Guide to English Literature
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This is a book intended as a guide to English literature for the layman. We intend to provide the reader with an overview of different schools of books, with recommendations, so that he/she may find the right books of interest easily. This book is intended for readers who might not have got a chance to pursue literature since childhood, but are trying to get hold of it, or just experiment with reading, in later stages of life, like youth or middle age.
Fast paced, thrills and spillsEdit
Many people like thrillers. Thrillers are fast-moving stories. Fast-moving means that the story will be attracting, and makes the reader stick to the book, read it eagerly. Good thrillers induce a passion, a compelling addiction, to the story. As such, they do not go into lengthy discourses about deeper subjects, do not usually take pages to describe, or prove, human nature or any such deep mechanisms. These books deal with topics that capture the imagination of people, like detectives, romance, mysteries etc.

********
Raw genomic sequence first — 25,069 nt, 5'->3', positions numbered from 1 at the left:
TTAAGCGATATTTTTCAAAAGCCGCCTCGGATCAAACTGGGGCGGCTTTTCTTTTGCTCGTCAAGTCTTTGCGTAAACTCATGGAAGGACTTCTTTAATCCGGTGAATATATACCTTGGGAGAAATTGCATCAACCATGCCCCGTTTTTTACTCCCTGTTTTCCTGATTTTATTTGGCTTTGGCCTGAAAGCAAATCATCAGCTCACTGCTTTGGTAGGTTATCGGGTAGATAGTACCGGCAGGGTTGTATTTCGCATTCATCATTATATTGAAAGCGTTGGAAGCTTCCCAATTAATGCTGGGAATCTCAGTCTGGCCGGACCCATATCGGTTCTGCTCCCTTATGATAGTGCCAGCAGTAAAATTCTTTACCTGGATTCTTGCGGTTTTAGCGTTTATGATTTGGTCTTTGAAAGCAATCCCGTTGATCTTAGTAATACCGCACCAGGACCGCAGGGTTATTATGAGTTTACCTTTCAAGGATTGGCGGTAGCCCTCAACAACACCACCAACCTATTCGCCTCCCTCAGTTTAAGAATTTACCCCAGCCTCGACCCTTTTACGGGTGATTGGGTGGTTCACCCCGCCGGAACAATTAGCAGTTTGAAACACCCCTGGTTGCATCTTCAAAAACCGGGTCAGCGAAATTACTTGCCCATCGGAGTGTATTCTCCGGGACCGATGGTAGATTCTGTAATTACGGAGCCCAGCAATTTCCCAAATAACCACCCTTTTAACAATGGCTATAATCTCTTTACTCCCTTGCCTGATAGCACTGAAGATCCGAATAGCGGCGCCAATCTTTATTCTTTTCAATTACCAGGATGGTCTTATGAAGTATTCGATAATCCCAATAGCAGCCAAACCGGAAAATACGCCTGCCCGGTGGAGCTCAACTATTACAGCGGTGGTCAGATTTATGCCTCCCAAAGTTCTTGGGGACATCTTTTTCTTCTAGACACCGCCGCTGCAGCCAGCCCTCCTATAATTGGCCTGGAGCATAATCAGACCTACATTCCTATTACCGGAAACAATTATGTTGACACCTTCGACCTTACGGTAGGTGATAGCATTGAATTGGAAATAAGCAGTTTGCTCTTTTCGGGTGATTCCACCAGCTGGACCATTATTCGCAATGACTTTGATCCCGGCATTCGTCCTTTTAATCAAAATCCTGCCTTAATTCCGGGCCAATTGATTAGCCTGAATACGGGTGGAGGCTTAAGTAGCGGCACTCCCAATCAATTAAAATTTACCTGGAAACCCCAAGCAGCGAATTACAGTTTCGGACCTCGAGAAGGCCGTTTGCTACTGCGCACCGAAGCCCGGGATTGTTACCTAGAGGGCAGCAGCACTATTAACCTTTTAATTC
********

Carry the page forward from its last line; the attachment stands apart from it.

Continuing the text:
Undoubtedly, the best place to enjoy mysteries is in the stories of Sherlock Holmes by Sir Arthur Conan Doyle. If you have not read Sherlock Holmes yet, it may be the best place to start enjoying good books. Maybe you can start at the The Adventures of Sherlock Holmes - "The Five Orange Pips", "The Beryl Coronet" or The Return of Sherlock Holmes. Holmes is a fictitious detective in the Victorian era created by Doyle whose methods are still studied, so the rumours have it, at Interpol. All in all, there are 64 short and 4 long stories. They are intellectually enthralling and highly exciting at the same time. The stories do not have cruelty or any ghastly scenes, so are appropriate even for children. As he so confidently says in the Five Orange Pips, "I am the final court of appeal."
Looking to the futureEdit
Science Fiction is another major genre for entertainment. These are often novels, though short stories have been written by Isaac Asimov, Philip K. Dick and Jeff Noon. These can be a sub-group of thrillers, but are characterised by the storyline being driven by some kind of scientific achievement or by being set in the future. Although these driving forces are at many times far fetched, some of them have accurately predicted true scientific progress.